Health specialists say that children and youth should be getting at least 60 minutes of moderate to vigorous exercise every day. With only 9 per cent of boys and 4 per cent of girls actually meeting these requirements, Canada’s current approach to ‘physical literacy’ just isn’t cutting it.

 

What is ‘physical literacy’?

 

It’s the fundamentals of movement – the ability to balance, throw, catch, strike, hop, jump and kick in a variety of environments, from snow to water to air, ice, grass and sand. It’s moving with confidence and competency and the ability to make the right decisions in a physical activity situation – and also pivotal elements in developing a love of sport and fitness.

 

When children feel confident from a young age in their ability to kick or throw a ball, run in a game of tag without feeling winded or play hopscotch and jump rope, they are more likely to become long-term participants in sports and physical activities and give it their all.

 

How important is physical literacy in your household? As parents, caregivers, coaches and teachers, it is crucial that we do our part to develop our children’s physical literacy, to ensure their success and the cultivation of a healthy lifestyle. Of course, many kids develop good movement skills on their own, through sports and recreational play, but there are many who do not demonstrate a natural affinity towards sport. Think back to your days on the playground during recess, when you and your peers would choose a captain and break into teams. There were always a few, less skilled children who were left out or chosen last – obviously a blow to their self-esteem. Children today face these same situations, and the results are the same too; decreased effort, and ultimately, a lack of desire to participate in any physical activities, which they’ll likely carry with them into adolescence and adulthood.

 

With the average child spending at least six hours a day in front of a screen or sitting down, many parents wonder how they can pry children away from the TV and computers and motivate them to get active. Instead of promoting physical fitness as something children need to do, some educators and companies are encouraging children to get active not because they have to but because it is fun.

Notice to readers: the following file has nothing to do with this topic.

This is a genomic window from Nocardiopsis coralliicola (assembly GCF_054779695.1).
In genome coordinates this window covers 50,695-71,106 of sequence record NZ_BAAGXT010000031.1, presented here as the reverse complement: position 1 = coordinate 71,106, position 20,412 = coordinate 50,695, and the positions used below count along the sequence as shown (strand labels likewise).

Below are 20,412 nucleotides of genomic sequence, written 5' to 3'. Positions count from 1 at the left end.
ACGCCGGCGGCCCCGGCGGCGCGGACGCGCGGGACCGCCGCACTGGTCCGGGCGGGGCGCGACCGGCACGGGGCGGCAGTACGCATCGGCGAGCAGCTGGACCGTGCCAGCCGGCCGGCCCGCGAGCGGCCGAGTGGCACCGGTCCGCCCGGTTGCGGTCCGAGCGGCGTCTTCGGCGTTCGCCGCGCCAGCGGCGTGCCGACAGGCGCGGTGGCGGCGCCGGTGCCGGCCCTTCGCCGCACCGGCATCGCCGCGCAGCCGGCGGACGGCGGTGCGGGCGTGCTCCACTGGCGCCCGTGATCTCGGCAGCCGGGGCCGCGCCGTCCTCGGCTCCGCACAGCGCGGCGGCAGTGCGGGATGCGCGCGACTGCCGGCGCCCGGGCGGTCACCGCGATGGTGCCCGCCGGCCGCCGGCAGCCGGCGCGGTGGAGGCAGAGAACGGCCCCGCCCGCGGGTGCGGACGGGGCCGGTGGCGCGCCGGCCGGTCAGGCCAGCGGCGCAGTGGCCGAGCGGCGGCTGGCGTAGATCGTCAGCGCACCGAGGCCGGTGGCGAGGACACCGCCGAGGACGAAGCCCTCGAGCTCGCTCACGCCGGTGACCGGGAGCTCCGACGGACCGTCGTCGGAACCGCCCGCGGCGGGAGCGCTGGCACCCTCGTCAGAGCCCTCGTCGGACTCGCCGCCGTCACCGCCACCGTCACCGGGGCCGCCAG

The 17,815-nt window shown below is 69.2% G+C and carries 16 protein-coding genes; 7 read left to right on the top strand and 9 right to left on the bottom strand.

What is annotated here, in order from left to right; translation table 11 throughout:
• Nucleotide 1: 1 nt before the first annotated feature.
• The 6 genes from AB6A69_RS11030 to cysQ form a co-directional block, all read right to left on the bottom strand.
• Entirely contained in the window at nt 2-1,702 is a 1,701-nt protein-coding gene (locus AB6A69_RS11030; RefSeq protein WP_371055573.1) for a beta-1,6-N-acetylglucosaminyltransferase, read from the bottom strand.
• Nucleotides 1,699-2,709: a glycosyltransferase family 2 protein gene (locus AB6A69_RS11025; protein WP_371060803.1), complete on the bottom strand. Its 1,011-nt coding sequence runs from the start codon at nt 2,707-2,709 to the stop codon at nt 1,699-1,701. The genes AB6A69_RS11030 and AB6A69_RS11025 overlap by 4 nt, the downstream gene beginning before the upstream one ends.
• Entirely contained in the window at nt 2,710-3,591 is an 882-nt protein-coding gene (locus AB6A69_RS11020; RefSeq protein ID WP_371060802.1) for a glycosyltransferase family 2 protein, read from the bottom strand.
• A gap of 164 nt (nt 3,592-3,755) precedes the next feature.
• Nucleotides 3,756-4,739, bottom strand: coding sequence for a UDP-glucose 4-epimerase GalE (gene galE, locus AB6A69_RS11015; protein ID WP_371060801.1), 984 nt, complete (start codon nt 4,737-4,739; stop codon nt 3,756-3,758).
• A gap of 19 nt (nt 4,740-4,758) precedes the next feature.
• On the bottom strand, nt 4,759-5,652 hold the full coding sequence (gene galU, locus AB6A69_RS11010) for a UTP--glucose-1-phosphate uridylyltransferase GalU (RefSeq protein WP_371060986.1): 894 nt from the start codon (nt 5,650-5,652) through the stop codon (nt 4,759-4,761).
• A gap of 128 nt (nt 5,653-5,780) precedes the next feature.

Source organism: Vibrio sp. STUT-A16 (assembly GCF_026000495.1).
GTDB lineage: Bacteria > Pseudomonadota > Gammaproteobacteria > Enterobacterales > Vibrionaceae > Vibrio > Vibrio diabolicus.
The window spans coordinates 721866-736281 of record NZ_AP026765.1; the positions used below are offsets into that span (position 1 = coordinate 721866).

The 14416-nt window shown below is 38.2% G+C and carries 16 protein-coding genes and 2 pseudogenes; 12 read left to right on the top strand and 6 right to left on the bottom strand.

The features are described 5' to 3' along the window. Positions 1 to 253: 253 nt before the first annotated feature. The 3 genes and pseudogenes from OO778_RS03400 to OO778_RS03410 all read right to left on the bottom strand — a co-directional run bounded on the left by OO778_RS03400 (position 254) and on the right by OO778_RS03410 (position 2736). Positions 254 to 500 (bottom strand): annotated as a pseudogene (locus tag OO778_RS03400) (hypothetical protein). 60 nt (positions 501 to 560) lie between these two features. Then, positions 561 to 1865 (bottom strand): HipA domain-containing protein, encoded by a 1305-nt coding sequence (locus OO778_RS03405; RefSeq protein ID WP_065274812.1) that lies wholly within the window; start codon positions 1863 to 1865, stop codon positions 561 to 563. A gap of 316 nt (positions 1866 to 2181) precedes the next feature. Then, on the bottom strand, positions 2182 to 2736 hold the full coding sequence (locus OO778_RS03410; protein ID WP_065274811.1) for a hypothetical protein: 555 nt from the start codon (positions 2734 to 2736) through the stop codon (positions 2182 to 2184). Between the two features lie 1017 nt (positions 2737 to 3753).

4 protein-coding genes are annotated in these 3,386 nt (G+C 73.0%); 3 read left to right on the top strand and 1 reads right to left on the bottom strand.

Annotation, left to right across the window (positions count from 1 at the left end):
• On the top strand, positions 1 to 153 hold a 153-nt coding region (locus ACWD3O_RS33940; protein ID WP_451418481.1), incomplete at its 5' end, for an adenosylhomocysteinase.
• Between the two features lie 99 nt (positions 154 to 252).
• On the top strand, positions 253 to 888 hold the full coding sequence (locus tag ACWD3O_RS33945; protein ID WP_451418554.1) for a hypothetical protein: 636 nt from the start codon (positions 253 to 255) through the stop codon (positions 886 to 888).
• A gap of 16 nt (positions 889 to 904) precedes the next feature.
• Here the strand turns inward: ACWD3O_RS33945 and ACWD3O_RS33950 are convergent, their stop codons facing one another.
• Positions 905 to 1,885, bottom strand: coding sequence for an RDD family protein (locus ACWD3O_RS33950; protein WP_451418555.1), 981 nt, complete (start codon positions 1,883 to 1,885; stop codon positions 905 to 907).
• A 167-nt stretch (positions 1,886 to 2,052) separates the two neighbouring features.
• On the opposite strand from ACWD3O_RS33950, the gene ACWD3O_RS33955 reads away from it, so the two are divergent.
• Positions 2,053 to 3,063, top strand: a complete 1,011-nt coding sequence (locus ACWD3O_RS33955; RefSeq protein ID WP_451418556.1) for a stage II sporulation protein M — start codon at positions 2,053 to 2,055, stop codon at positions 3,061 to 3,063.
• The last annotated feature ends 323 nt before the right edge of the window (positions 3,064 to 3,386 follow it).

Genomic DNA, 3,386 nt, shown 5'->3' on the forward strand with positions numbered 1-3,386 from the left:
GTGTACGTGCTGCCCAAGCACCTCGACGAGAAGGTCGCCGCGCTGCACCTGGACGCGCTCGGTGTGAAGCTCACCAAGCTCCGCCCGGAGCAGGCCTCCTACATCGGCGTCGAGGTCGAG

Award-winning Juno performers Judy and David, whose new show JiggiJump premieres September 3rd and airs on Tuesdays and Thursdays at 10:11am on Kids’ CBC, know that video games and other electronics aren’t going to disappear. Instead of competing for children’s attention, the JiggiJump approach is to work with the mediums our children enjoy while encouraging physical literacy and love of movement through imagination, music and fun.

 

“Instead of telling kids that they “should” get active, we bring them to the jungle, point out the purple alligator heading this way, and away we go. Add some great music and kids start moving with wide eyes and huge smiles. “Should” doesn’t even come into it,” says David.

 

Marnie and Rena Schwartz, twin sisters and Owners of ViBE Dance & Fitness Studio in North Toronto share this philosophy too. They promote a focus on health with a mission of ‘sweating and smiling’, and not winning medals at their dance studio, by encourage a non-competitive, inclusive environment that allows youth to develop fundamental dance skills while having fun and making new friends – a mentality that fosters a long-term dedication to dance as a hobby and ultimately, an active lifestyle.

 

“[Physical literacy] is as important as reading and writing skills, and the ability to work with numbers,” says Dr. Dean Kriellaars – an exercise physiologist and Associate Professor in the Department of Physical Therapy at the University of Manitoba. “Physical literacy is the fundamental basis for developing participation in society.”  (PhysicalLiteracy.ca).

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